Michigan’s basketball team defies expectations

On Tuesday night, when Michigan finished blowing Illinois out of its own gym, the reshuffled roster clinched the outright Big Ten championship.

Bradley Leeb/Bradley Leeb-USA TODAY Sports

Everyone thought this was going to a rebuilding season for Michigan basketball.

Yes, the Wolverines were coming off a trip to the national-championship game, but they had lost Trey Burke and Tim Hardaway Jr. to the NBA and preseason first-team All-American Mitch McGary to a back injury.

McGary, the surprise star of the tournament run, played some of Michigan’s non-conference games, but had to shut his season down before Big Ten play started.

Instead of folding, however, coach John Beilein simply asked more of the players who supported last season’s run, along with others who were still in high school a year ago.

It shouldn’t have worked. In most cases, you can’t lose your three best starters and go on without missing a beat.

But on Tuesday night, when Michigan finished blowing Illinois out of its own gym, the reshuffled roster clinched the outright Big Ten championship.

Burke and Hardaway never did that. The Fab Five didn’t, either. Not even the 1989 national champs were able to win the title outright.

I’m not surprised at all by what they’ve done.

Tim Hardaway Jr. on his former team

It had been 28 years since a team led by Roy Tarpley, Gary Grant and a freshman named Glen Rice finished alone in first place.

How did it happen?

It turns out that Michigan had a much better talent base than anyone realized a year ago. The only people who knew were the ones in the gym.

"I’m not surprised at all by what they’ve done," Hardaway said while visiting the Palace with the Knicks. "We all practiced with Nik Stauskas and Caris LeVert last season, and we saw how good they were.

FOUL BALL

"Everything that those two have done this year? They could have done it last year, except our offense was designed to go through Trey and me. This year, they got their chance and they stepped up."

Last year, Stauskas was a 3-point specialist, and LeVert wasn’t even supposed to be on the team. Beilein had planned to red-shirt him, but when a couple bench players struggled early, LeVert found himself on the roster and in the rotation.

Now, without having to defer to Burke, Hardaway and McGary, the sophomores have blossomed.

Stauskas is suddenly more than a shooter. He passes and is more than happy to drive and dunk on defenders who play him too tightly on the perimeter. He’s gone from being the fourth or fifth option on offense to the first. He’s also such a good all-around player, he can help the team on the rare nights that his shot isn’t falling.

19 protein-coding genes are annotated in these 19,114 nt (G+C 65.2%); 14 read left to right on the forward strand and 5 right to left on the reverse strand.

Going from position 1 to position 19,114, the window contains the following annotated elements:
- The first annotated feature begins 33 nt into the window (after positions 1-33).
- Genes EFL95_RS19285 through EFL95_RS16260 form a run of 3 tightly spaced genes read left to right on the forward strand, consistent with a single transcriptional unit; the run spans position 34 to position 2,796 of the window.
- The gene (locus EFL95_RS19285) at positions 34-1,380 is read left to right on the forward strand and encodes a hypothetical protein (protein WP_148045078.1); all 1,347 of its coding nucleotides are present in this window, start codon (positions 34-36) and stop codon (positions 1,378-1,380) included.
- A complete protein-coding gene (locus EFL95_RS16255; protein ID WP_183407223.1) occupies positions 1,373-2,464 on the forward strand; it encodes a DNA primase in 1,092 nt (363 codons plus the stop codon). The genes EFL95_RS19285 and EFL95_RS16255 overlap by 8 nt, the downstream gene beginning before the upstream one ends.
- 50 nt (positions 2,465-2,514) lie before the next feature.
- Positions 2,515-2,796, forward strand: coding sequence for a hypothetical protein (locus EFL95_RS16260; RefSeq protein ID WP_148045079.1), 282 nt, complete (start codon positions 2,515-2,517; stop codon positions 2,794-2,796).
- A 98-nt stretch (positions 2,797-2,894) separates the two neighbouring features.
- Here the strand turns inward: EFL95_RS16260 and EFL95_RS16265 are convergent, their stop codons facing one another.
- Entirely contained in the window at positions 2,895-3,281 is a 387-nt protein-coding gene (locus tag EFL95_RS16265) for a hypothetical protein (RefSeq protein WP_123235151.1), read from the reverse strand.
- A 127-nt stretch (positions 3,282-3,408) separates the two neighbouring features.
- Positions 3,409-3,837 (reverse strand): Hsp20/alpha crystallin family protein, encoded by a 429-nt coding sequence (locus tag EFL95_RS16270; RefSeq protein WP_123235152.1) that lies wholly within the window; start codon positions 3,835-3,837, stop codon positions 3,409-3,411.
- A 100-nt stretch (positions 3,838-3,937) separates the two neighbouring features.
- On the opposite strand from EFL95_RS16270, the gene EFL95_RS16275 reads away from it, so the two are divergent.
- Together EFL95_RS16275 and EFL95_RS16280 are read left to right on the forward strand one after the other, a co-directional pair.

His biggest fan might be Burke, who started a Twitter campaign this week to get the Canadian selected as Big Ten Player of the Year.

The ultimate guide to WrestleMania

"This isn’t something that Nik just learned to do," Beilein said. "We’d have one-on-one drills during practice last season, and he could get to the rim against anyone on our team.

"In the game, though, we needed him on the wing to open up the lane for the other guys. This year, he’s gotten to do what he can do, and you’ve seen the results."

Stauskas leads Michigan in scoring (17.1 points per game) and is shooting 44.4 percent on 3-pointers. LeVert is right behind him in both categories at 13.4 and 40.2. They are also 1-2 in assists and steals.

The whole package has them being talked about as NBA players in the same way Burke and Hardaway were after their first seasons as go-to players. But Stauskas and LeVert haven’t done it alone.

Freshman Derrick Walton Jr. has stepped into Burke’s point-guard role and given Michigan a ball-handler who can pass and hit nearly 40 percent on 3-pointers. And fellow newcomer Zak Irvin has provided scoring off the bench.

Even though Glenn Robinson III hasn’t taken the big step forward that most observers expected this season, he’s scoring 13 points a game and provides an emotional boost with his highlight-reel dunks.

Quietly, though, the most important player of them all might be Jordan Morgan, who figured his career was all but over when McGary became a national sensation last spring. Then, when McGary’s back went out, Beilein needed him big time.

Morgan, who’s working on a master’s degree after finishing a bachelor’s in engineering, has provided senior leadership to a young team and combined with junior Jon Horford to provide 11.2 points and 9.9 rebounds a game — a nightly double-double that’s filled in nicely for a team that lost its center on the eve of Big Ten play.

"I was always going to be ready to do whatever Coach Beilein and my teammates needed," Morgan said. "No one believed in us, but we always knew we were good.

"We’re the only ones who see how much of a team this is, and how much we love to work. That’s how we did this."

Will the Wolverines be able to match last year’s postseason run? It doesn’t seem likely. Even Burke, Hardaway and McGary needed some breaks to get to the Final Four.

But no one thought they had a chance to hang a conference championship banner at the Crisler Center, either.

This Michigan team defies expectations.